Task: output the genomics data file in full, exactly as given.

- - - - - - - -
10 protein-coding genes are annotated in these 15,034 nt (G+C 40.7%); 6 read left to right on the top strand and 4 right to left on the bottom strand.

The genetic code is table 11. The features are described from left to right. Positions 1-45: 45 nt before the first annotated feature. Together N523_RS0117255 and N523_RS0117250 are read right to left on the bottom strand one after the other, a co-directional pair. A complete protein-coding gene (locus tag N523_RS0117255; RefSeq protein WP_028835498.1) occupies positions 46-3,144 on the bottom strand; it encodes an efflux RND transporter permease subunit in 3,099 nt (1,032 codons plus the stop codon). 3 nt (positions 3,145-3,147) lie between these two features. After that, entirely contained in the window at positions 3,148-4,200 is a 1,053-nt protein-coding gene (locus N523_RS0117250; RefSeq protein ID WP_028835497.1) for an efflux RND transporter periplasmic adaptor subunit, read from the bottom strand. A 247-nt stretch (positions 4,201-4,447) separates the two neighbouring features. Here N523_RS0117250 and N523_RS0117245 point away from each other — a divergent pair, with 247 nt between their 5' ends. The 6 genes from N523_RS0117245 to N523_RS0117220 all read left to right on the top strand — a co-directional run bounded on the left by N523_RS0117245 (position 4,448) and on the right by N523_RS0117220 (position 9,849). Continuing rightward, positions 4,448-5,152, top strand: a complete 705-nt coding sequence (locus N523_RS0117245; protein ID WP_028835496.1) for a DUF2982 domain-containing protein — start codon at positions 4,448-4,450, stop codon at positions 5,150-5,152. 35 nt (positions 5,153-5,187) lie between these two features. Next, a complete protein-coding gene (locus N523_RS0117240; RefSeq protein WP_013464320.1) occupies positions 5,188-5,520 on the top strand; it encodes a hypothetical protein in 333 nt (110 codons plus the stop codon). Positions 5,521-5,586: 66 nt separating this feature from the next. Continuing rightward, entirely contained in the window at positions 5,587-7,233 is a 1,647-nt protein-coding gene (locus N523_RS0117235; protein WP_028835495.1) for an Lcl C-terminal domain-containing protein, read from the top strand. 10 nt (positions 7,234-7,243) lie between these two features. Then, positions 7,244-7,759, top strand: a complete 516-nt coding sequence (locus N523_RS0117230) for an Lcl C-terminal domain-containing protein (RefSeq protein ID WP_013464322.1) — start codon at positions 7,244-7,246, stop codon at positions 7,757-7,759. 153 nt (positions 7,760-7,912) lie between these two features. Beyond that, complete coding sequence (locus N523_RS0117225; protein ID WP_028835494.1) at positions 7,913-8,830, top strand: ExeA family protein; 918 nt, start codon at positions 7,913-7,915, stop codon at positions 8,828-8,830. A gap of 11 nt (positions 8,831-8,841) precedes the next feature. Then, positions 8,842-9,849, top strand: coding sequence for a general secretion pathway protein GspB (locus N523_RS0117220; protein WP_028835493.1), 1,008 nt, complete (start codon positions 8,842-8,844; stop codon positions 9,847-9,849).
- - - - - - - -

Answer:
10 protein-coding genes are annotated in these 15,034 nt (G+C 40.7%); 6 read left to right on the top strand and 4 right to left on the bottom strand.

The genetic code is table 11. The features are described from left to right. Positions 1-45: 45 nt before the first annotated feature. Together N523_RS0117255 and N523_RS0117250 are read right to left on the bottom strand one after the other, a co-directional pair. A complete protein-coding gene (locus tag N523_RS0117255; RefSeq protein WP_028835498.1) occupies positions 46-3,144 on the bottom strand; it encodes an efflux RND transporter permease subunit in 3,099 nt (1,032 codons plus the stop codon). 3 nt (positions 3,145-3,147) lie between these two features. After that, entirely contained in the window at positions 3,148-4,200 is a 1,053-nt protein-coding gene (locus N523_RS0117250; RefSeq protein ID WP_028835497.1) for an efflux RND transporter periplasmic adaptor subunit, read from the bottom strand. A 247-nt stretch (positions 4,201-4,447) separates the two neighbouring features. Here N523_RS0117250 and N523_RS0117245 point away from each other — a divergent pair, with 247 nt between their 5' ends. The 6 genes from N523_RS0117245 to N523_RS0117220 all read left to right on the top strand — a co-directional run bounded on the left by N523_RS0117245 (position 4,448) and on the right by N523_RS0117220 (position 9,849). Continuing rightward, positions 4,448-5,152, top strand: a complete 705-nt coding sequence (locus N523_RS0117245; protein ID WP_028835496.1) for a DUF2982 domain-containing protein — start codon at positions 4,448-4,450, stop codon at positions 5,150-5,152. 35 nt (positions 5,153-5,187) lie between these two features. Next, a complete protein-coding gene (locus N523_RS0117240; RefSeq protein WP_013464320.1) occupies positions 5,188-5,520 on the top strand; it encodes a hypothetical protein in 333 nt (110 codons plus the stop codon). Positions 5,521-5,586: 66 nt separating this feature from the next. Continuing rightward, entirely contained in the window at positions 5,587-7,233 is a 1,647-nt protein-coding gene (locus N523_RS0117235; protein WP_028835495.1) for an Lcl C-terminal domain-containing protein, read from the top strand. 10 nt (positions 7,234-7,243) lie between these two features. Then, positions 7,244-7,759, top strand: a complete 516-nt coding sequence (locus N523_RS0117230) for an Lcl C-terminal domain-containing protein (RefSeq protein ID WP_013464322.1) — start codon at positions 7,244-7,246, stop codon at positions 7,757-7,759. 153 nt (positions 7,760-7,912) lie between these two features. Beyond that, complete coding sequence (locus N523_RS0117225; protein ID WP_028835494.1) at positions 7,913-8,830, top strand: ExeA family protein; 918 nt, start codon at positions 7,913-7,915, stop codon at positions 8,828-8,830. A gap of 11 nt (positions 8,831-8,841) precedes the next feature. Then, positions 8,842-9,849, top strand: coding sequence for a general secretion pathway protein GspB (locus N523_RS0117220; protein WP_028835493.1), 1,008 nt, complete (start codon positions 8,842-8,844; stop codon positions 9,847-9,849).